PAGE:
In Fig. 10 is illustrated the scanned beam trace pat tern on the television tube screen in accordance with our invention. If the illustratory aspect ratio of 4 to 3 chosen respecting Fig. 9 is applied here, the same spacing between adjacent beam traces is used, and the traces cross perpendicularly, the horizontal and vertical defiection control frequencies necessary with our apparatus can be determined without difficulty. One important consideration to prevent pairing of lines is to have the relationship between the latter frequencies such that they have no common factor other than the Lissajous rate. Two pictures are presented every Lissajous period. Since the traces or lines cross perpendicularly and the spacing between traces is the same, the relationship of a right triangle can be applied to determine the new horizontal frequency for our system. Accordingly, the number of traces which touch the side picture borders is The number of traces which touch the upper and lower picture borders is 342=455. The numbers 342 and 455 have no common factor so they are satisfactory. The numbers 342 and 456 could not have been used. Since our scan covers the entire picture area twice in every Lissajous period, a picture rate of per second corresponds to a Lissajous rate of 15 per second.

A comparison of Fig. 11 with Fig. 12 will illustrate the more desirable bandwidth of the new system in .ac-

An aspect cordance with our invention. The prior art television systems require about a 6 megacycle bandwidth. The bandwidth could be reduced to approximately 5 megacycles by the use of our system.

If the triangular waveform sweep control voltages are delayed in phase, the picture elements will be slightly displaced by a corresponding amount. In Fig. 13 is shown a horizontal control waveform which is delayed in phase. In Fig. 14 is shown a vertical control waveform which is delayed in phase. The waveform of Fig. 13 will cause the picture elements to be displaced a small amount from their proper position. The picture elements, as a result of a delayed vertical control waveform, as shown in Fig. 14, will be displaced a small amount from their proper position. We believe that in actual practicephase delay will not present too much difliculty. A phase shift or delay in either the horizontal or vertical sweep control voltages in the order of plus or minus two hundredths of a microsecond will be satisfactory in operation. It is practicable to maintain the phase delay of the control voltage within these limits for an extended period of time. Manual control knobs having a Vernier control effect on these voltages could be provided on the exterior of the apparatus to correct station-to-station or day-to-day phase variations.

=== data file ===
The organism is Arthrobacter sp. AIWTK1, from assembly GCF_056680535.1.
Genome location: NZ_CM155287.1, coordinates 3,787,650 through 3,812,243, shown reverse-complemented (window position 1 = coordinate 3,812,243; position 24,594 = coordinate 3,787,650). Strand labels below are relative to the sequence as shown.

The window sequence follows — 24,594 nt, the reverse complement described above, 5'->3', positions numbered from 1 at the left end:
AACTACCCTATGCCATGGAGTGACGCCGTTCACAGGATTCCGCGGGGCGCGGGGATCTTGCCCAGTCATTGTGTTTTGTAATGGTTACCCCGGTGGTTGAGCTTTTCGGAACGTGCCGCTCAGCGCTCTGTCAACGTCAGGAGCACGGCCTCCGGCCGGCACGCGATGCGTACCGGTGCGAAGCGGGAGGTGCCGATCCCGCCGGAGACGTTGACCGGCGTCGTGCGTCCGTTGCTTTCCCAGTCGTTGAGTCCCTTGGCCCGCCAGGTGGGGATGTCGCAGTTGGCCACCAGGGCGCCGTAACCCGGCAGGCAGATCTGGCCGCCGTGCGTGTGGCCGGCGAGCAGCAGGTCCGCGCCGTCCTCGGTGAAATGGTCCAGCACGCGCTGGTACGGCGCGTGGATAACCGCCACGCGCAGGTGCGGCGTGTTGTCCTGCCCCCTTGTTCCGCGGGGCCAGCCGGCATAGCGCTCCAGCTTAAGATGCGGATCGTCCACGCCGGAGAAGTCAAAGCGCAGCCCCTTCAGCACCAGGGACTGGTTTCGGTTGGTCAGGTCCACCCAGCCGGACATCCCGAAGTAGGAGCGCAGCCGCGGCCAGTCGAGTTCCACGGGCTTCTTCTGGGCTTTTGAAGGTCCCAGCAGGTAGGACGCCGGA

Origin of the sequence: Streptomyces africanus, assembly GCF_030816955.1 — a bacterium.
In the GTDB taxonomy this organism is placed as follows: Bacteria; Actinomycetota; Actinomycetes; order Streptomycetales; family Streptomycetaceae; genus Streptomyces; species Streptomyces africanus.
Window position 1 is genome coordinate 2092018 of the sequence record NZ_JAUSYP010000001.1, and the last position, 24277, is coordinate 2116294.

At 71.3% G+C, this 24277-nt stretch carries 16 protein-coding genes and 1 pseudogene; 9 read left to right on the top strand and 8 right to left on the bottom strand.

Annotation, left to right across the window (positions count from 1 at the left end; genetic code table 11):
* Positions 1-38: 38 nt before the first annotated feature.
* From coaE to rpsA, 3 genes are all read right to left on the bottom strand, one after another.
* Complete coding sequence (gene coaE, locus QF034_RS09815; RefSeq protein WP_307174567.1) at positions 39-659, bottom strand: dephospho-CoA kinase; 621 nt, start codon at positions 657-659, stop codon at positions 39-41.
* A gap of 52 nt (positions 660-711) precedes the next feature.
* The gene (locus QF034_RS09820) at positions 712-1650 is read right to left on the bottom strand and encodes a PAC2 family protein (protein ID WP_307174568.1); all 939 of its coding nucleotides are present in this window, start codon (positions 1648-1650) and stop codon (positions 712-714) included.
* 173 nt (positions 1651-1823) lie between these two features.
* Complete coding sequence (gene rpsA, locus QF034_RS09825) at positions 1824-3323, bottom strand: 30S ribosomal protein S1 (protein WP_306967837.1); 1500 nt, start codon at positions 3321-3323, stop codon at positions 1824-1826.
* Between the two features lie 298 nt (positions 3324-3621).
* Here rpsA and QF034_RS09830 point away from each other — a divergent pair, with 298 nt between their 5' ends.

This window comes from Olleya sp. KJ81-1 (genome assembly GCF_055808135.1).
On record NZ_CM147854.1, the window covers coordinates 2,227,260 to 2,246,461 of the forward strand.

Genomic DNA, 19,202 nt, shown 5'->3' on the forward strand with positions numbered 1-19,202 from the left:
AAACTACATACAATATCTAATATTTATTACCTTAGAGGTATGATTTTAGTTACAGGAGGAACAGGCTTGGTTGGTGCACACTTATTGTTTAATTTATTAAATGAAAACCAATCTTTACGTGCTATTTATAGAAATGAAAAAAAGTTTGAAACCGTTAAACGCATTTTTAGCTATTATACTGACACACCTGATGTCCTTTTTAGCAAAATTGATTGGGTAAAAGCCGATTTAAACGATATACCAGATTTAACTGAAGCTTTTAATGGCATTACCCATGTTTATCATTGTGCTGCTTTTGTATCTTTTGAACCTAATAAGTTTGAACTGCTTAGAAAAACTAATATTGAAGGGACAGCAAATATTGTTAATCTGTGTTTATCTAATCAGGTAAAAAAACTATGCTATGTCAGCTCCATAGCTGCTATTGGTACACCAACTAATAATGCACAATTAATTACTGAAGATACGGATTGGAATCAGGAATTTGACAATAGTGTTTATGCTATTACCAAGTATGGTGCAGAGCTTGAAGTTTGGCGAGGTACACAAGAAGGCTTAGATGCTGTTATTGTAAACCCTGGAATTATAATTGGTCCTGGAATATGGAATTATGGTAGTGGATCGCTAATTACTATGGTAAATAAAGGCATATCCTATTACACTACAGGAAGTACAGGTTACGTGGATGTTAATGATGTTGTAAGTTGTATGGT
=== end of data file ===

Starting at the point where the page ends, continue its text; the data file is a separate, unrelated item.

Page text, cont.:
In the operation of a scanning beam, as shown by Figs. 1, 2 and 3, the saw-tooth horizontal sweep voltage shown in Fig. 2 in conjunction with the vertical sweep voltage shown in Fig. 3 will cause the electron beam to trace a first field pattern and subsequently a second field pattern with blanking of the retrace between successive lines of each field and of the retrace between fields.

In the operation of a scanning system, as illustrated in Figs. 4, 5 and 6, in accordance with our invention, the isosceles triangular waveform vertical sweep voltage shown in Fig. 5 and the isosceles triangular waveform horizontal sweep voltage shown in Fig. 6 will in conjunction cause the scanned picture pattern to follow that illustrated in Fig. 4. The electron beam continuously scans the tube face, and there is consequently no neces sary blanking operation of the electron beam at any time. This allows the picture information to be continuously transmitted in the video channel, and in a narrower bandwidth. Furthermore, because of the nature of our continuous scan operation, ghost images are dispersed, and sensitivity to static is reduced. In the prior art television systems, static interference was very objectionable in that it caused a complete loss of synchronizing pulse signals or a resulting false synchronization. This was due to the fact that the horizontal synchronizing pulses are in the order of 5 microseconds wide, and static interferences in the nature of equally short pulse-like signals caused the horizontal sweep movement to synchronize the said static pulses instead of the transmitted synchronizing pulses. Our system is not subject to the latter objection.